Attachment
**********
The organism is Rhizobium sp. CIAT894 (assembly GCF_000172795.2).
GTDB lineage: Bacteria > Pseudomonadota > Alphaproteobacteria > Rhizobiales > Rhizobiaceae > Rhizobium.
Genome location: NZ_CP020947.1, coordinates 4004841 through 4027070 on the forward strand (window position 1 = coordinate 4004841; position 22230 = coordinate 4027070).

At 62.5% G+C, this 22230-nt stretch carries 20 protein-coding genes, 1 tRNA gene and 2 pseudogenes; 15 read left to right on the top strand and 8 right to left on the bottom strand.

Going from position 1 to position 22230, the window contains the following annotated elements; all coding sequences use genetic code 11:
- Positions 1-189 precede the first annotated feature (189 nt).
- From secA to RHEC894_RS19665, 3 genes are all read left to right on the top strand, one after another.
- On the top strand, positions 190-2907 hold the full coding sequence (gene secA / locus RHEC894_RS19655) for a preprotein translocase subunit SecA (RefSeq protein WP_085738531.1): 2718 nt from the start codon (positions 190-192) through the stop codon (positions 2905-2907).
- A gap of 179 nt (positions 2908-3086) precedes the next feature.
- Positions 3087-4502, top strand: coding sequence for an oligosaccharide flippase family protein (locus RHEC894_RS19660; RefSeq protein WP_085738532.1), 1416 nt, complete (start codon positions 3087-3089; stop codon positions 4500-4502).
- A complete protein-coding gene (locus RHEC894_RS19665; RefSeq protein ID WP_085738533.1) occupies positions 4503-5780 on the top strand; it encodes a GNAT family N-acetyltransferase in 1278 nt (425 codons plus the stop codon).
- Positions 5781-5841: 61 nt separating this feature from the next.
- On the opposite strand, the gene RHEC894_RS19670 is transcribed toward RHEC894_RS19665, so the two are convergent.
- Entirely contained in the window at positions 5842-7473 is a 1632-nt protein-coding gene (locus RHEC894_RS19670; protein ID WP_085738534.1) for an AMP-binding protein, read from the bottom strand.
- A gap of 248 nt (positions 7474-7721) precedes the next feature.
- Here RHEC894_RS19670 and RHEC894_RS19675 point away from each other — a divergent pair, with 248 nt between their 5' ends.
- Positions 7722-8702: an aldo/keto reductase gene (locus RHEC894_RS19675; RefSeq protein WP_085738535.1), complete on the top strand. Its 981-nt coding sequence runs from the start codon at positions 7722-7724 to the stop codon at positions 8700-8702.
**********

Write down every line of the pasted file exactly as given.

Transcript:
The organism is Rhizobium sp. CIAT894 (assembly GCF_000172795.2).
GTDB lineage: Bacteria > Pseudomonadota > Alphaproteobacteria > Rhizobiales > Rhizobiaceae > Rhizobium.
Genome location: NZ_CP020947.1, coordinates 4004841 through 4027070 on the forward strand (window position 1 = coordinate 4004841; position 22230 = coordinate 4027070).

At 62.5% G+C, this 22230-nt stretch carries 20 protein-coding genes, 1 tRNA gene and 2 pseudogenes; 15 read left to right on the top strand and 8 right to left on the bottom strand.

Going from position 1 to position 22230, the window contains the following annotated elements; all coding sequences use genetic code 11:
- Positions 1-189 precede the first annotated feature (189 nt).
- From secA to RHEC894_RS19665, 3 genes are all read left to right on the top strand, one after another.
- On the top strand, positions 190-2907 hold the full coding sequence (gene secA / locus RHEC894_RS19655) for a preprotein translocase subunit SecA (RefSeq protein WP_085738531.1): 2718 nt from the start codon (positions 190-192) through the stop codon (positions 2905-2907).
- A gap of 179 nt (positions 2908-3086) precedes the next feature.
- Positions 3087-4502, top strand: coding sequence for an oligosaccharide flippase family protein (locus RHEC894_RS19660; RefSeq protein WP_085738532.1), 1416 nt, complete (start codon positions 3087-3089; stop codon positions 4500-4502).
- A complete protein-coding gene (locus RHEC894_RS19665; RefSeq protein ID WP_085738533.1) occupies positions 4503-5780 on the top strand; it encodes a GNAT family N-acetyltransferase in 1278 nt (425 codons plus the stop codon).
- Positions 5781-5841: 61 nt separating this feature from the next.
- On the opposite strand, the gene RHEC894_RS19670 is transcribed toward RHEC894_RS19665, so the two are convergent.
- Entirely contained in the window at positions 5842-7473 is a 1632-nt protein-coding gene (locus RHEC894_RS19670; protein ID WP_085738534.1) for an AMP-binding protein, read from the bottom strand.
- A gap of 248 nt (positions 7474-7721) precedes the next feature.
- Here RHEC894_RS19670 and RHEC894_RS19675 point away from each other — a divergent pair, with 248 nt between their 5' ends.
- Positions 7722-8702: an aldo/keto reductase gene (locus RHEC894_RS19675; RefSeq protein WP_085738535.1), complete on the top strand. Its 981-nt coding sequence runs from the start codon at positions 7722-7724 to the stop codon at positions 8700-8702.